I have sent a Notice of Intent to Impose Claim on Security Deposit to a former tenant that occupied a rental property in Florida. The tenant did not provide a current address, so we sent the notice via certified mail to the address on file (that of the rental unit). Tracking of the letter suggests that the postal service forwarded the letter to a different address and attempted to deliver the letter, but thus far delivery attempts have been unsuccessful. Florida statute provides the tenant 15 days from "receipt" of notice to object in writing. Does the attempted delivery constitute "receipt" of notice? In this situation, how much time must pass before the claim on the security deposit can be finalized? Does it remain open indefinitely even when the tenant's whereabouts are unknown or the tenant won't take delivery of the notice?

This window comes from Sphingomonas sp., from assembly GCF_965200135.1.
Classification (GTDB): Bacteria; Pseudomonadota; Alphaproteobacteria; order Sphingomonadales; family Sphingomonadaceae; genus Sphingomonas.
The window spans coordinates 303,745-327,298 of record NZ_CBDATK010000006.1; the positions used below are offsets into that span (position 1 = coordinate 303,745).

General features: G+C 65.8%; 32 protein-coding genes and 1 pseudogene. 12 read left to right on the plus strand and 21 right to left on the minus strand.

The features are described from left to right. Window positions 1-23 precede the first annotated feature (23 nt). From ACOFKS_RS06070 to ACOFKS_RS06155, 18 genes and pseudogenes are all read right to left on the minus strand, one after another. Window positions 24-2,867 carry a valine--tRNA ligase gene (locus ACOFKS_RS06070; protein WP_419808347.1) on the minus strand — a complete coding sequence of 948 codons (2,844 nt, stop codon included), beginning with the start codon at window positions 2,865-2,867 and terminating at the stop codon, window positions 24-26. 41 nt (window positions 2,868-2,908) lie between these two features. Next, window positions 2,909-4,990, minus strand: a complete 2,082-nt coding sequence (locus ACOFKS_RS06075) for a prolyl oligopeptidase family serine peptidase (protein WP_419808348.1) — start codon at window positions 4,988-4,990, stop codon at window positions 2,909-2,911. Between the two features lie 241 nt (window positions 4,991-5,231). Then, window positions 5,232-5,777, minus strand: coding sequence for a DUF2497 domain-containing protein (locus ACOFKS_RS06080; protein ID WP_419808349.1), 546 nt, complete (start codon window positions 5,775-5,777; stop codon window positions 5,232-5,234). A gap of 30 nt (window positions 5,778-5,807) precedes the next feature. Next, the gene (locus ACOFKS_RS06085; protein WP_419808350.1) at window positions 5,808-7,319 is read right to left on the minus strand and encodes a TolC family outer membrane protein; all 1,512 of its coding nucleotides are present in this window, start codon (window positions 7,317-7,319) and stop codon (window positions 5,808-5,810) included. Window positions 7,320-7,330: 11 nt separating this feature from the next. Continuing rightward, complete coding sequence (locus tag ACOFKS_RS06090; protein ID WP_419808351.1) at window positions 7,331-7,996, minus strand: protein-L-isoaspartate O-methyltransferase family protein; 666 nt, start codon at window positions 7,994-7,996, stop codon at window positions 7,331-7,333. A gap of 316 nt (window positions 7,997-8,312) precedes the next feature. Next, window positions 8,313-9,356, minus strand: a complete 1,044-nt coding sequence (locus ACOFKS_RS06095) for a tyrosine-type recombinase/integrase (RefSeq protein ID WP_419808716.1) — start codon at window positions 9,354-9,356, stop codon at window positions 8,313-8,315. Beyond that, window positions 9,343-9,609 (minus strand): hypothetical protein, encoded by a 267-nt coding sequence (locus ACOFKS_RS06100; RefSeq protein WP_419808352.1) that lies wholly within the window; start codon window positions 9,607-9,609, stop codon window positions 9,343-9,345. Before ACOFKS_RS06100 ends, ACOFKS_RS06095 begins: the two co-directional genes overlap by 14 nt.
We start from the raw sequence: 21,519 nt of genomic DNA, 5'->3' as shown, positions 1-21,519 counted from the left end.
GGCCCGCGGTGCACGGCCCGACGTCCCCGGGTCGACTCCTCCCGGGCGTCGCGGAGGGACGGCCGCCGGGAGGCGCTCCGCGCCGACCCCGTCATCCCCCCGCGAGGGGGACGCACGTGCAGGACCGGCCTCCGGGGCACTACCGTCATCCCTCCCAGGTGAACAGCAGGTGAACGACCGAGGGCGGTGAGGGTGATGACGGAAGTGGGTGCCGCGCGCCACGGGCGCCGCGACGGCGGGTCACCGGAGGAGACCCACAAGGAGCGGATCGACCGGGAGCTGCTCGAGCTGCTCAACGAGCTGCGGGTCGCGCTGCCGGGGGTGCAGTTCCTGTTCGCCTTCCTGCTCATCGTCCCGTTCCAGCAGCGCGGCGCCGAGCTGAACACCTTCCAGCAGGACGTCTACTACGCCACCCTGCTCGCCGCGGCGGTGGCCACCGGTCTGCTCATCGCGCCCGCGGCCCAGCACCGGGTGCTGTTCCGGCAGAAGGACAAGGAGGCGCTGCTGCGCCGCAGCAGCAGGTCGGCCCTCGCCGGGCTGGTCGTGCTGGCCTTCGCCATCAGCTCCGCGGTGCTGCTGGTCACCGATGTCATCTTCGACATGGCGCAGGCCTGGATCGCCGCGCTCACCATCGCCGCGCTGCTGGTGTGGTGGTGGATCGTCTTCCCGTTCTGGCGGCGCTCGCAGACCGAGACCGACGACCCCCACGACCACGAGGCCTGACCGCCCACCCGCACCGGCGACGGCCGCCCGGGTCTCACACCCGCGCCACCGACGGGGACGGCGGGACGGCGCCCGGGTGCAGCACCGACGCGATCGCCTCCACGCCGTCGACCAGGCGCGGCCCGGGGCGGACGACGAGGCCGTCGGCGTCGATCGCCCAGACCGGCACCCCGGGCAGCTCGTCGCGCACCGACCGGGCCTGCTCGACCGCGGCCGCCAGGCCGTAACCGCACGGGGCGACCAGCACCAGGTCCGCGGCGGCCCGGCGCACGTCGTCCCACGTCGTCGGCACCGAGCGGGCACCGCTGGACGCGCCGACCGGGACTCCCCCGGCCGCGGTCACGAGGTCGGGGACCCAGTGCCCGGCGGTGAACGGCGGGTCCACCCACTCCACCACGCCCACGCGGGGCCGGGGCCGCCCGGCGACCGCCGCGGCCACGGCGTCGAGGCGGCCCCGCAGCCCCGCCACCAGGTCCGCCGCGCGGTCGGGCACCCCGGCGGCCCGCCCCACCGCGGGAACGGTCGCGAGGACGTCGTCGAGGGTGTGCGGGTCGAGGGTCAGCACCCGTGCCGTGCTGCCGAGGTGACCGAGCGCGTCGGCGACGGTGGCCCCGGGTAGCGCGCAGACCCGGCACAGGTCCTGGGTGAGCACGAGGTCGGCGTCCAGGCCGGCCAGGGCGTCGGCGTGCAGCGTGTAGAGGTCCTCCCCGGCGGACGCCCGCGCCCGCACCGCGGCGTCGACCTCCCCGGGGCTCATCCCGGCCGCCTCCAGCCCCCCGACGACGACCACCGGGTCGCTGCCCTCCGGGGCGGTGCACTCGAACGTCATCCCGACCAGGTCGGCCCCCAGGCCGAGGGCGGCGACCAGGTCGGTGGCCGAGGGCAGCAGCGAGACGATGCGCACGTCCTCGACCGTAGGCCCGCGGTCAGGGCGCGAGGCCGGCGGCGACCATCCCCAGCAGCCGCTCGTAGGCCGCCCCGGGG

3 Answers from Attorneys
Tenant must give change of address. Your attempted compliance should suffice.
The tenant is required to give you a new address. I would send the letter regular mail too to the old address and mark on it change of address requested and forwarding requested. See if that generates a response. I would not withdraw the security deposit claims until after you straighten this out. Wait another 30 days after sending out the regular mail notice.
I think I would go with Mr. Stein. If you make every effort to contact - then after 30 days, you should be fine.